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Meet Bryan Ali Sanchez

Today we’d like to introduce you to Bryan Ali Sanchez.

Bryan Ali, can you briefly walk us through your story – how you started and how you got to where you are today.
I was born and raised in San Diego in the neighborhood of Logan Heights (Barrio Logan). Ever since I could remember I would draw for pure enjoyment. I spent my time doodling and copying my favorite cartoon characters.

As I got older into my teenage years, I became concern about my mom’s financial situation and began thinking of becoming a lawyer or an architect. I was raised by a single mother of two boys (me being the youngest), and my priority was to find a career that would generate a lot of income to provide. The idea of choosing a career was stressful during those years because I had a small taste of both professions.

At seventeen, I did an internship at a law firm and the following year I took an architecture class at a community college. I knew both professions were not for me and I soon realized the burden I placed upon myself to find a career was jeopardizing my well-being. I began thinking of what made me happy as a kid, and that was creating things with my hands. I would say, I became fully invested in painting at twenty when I took an oil painting class at San Diego City College.

From the first oil painting I created, I knew this was what I was meant to do. Since then, I am a somewhat happy person because painting is stressful in itself. It is the only good problem I plan to have.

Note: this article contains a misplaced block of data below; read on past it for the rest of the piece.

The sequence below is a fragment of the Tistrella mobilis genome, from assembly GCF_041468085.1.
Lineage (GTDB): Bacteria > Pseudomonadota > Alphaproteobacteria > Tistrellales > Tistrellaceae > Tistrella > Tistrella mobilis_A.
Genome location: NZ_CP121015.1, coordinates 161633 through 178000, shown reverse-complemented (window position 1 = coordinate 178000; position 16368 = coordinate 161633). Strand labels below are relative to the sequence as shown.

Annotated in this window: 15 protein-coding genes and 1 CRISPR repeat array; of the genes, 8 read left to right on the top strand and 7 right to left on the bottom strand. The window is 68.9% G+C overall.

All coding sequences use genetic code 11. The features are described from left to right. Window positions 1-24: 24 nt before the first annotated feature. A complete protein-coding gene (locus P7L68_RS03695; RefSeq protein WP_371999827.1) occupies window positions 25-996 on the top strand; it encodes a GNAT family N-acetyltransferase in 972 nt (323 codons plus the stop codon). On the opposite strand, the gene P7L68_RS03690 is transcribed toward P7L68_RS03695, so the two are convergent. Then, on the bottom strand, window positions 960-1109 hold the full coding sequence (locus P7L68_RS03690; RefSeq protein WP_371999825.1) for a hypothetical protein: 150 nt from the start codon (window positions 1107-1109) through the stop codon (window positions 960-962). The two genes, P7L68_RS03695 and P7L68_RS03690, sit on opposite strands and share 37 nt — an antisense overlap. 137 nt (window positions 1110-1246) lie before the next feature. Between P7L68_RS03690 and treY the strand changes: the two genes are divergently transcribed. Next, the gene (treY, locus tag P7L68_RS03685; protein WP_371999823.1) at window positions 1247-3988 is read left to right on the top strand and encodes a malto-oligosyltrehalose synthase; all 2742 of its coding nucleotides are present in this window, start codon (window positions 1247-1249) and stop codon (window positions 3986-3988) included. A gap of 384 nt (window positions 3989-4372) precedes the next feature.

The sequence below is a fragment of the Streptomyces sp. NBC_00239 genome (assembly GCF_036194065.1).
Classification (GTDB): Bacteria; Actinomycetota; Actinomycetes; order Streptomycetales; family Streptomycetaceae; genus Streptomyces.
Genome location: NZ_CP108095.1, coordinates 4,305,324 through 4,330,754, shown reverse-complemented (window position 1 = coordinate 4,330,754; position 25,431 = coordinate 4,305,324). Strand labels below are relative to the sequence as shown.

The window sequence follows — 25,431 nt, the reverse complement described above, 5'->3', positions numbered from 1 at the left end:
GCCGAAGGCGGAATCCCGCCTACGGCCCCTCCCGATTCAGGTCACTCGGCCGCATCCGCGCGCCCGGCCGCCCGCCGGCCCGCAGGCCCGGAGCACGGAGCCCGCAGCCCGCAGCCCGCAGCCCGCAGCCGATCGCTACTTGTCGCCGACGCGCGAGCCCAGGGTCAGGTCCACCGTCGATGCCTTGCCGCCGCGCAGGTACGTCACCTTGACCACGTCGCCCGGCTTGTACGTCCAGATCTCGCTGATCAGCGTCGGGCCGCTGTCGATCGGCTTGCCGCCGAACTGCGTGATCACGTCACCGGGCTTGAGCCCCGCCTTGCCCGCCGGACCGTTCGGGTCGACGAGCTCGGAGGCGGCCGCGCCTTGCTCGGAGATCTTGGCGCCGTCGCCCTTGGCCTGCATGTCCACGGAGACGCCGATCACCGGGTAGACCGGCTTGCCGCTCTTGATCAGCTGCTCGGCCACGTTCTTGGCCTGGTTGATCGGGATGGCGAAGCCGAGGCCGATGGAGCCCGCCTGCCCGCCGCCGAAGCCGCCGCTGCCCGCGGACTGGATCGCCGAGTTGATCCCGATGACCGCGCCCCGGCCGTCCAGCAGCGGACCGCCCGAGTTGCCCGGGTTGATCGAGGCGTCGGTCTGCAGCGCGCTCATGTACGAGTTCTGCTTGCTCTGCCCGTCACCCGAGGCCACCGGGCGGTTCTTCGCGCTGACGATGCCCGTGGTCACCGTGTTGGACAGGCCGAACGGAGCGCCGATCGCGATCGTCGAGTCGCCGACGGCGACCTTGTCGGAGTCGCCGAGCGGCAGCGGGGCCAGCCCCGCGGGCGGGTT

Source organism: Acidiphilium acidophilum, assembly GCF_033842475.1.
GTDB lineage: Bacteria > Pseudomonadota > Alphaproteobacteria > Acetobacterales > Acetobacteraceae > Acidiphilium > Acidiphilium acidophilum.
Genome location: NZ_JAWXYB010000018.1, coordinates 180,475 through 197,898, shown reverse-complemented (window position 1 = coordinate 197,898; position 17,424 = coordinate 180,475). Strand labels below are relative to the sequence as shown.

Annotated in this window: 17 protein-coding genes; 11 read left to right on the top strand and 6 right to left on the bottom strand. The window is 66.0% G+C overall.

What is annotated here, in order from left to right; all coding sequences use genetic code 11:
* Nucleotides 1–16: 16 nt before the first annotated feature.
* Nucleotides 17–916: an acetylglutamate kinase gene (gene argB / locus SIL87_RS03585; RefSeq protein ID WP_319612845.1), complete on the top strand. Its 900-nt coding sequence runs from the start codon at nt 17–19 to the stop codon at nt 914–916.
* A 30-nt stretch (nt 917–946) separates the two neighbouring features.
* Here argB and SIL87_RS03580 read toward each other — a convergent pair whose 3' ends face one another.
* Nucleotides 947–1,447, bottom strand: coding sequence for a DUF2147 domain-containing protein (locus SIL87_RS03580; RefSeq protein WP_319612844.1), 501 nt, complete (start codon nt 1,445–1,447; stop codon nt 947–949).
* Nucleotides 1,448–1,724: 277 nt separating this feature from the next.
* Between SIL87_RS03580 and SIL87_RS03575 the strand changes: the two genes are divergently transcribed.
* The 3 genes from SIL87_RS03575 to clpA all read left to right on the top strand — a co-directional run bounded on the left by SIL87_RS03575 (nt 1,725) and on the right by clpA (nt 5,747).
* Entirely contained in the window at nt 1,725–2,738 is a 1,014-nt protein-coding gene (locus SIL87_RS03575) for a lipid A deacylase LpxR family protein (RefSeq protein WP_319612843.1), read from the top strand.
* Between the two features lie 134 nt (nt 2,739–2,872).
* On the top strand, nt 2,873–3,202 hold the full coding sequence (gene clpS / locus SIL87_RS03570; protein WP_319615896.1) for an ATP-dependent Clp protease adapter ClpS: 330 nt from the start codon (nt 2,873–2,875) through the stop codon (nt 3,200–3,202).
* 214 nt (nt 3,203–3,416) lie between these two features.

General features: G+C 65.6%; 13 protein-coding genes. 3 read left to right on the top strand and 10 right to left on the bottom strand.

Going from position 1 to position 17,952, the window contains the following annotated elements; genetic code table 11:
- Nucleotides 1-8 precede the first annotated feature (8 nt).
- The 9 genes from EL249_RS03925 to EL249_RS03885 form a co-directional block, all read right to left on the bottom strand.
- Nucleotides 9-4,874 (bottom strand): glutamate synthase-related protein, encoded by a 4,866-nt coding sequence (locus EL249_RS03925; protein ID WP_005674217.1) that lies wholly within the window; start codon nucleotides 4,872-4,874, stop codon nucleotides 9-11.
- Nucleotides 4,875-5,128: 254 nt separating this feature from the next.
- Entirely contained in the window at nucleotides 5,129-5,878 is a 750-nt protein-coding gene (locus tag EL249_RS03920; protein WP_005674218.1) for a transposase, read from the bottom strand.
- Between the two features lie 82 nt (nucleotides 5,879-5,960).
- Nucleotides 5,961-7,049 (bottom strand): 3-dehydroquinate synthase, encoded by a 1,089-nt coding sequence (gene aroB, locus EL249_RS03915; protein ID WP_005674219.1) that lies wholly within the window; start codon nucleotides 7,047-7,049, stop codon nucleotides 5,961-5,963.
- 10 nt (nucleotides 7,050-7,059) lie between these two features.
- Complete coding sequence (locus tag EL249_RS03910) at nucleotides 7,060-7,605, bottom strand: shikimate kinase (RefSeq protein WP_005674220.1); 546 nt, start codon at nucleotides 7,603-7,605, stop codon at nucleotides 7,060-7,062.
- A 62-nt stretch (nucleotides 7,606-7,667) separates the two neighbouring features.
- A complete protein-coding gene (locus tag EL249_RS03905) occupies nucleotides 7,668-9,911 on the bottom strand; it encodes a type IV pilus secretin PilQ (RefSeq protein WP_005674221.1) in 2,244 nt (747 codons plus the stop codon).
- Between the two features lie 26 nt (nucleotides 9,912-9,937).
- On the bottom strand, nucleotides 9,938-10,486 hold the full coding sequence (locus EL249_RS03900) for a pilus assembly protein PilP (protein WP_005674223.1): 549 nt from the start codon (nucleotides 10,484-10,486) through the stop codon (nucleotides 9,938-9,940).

Has it been a smooth road?
I would say the road has not been pleasant but has given me a unique outlook and understanding of myself and of my surroundings. The struggle has been a part of my life since childhood, dealing with many family members’ deaths and also with misplaced identity as a first generation Mexican-American.

As a kid, my mom would take me to visit family members in Mexico. It was great seeing the family there because in the States all I had was my mom and my older brother. Every time we visited Mexico, there was always a death of a relative or a relative was in critical condition. I remember when I was around seven years old, my mom and I visited my grandmother at her house.

After a few days of seeing her, we were informed that she had passed away. Coming to terms with life and death at a young age was an odd experience. My mom and I would attend many family members’ funerals throughout my life. Processing this inevitable cycle (life and death) and dealing with misplaced identity was and still is a struggle.

We’d love to hear more about what you do.
I work in oil paint, and my paintings deal with the inequalities of class structure, depicting the hardships of the working class. While also investigating the psychological effects and complexity associated with misplaced identity as a first generation Mexican-American. As a painter, I try to make sense of this ordeal by confronting Mexican hyperbolic clichés with an honest intent to display the realities of Mexican people.

I am drawn to spontaneity because it lets me capitalize on unplanned excursions caused by instinctive, off the cuff decisions. Over the course of painting, I obsessively rework images in an intuitive manner. As a result of this frantic behavior, initial ideas, color schemes, and compositions are in constant flux. This process allows ideas to surface, submerge and resurface.

Where do you see your industry going over the next 5-10 years?  Any big shifts, changes, trends, etc?
I do not know where the art world will be in the next 5-10 years. I am not interested in thinking too far ahead. Maybe the next art movement happens? I do not know, we will just have to wait and see. One thing I am certain is I will be somewhere painting.

Contact Info:

Image Credit:
Roshen Withanage

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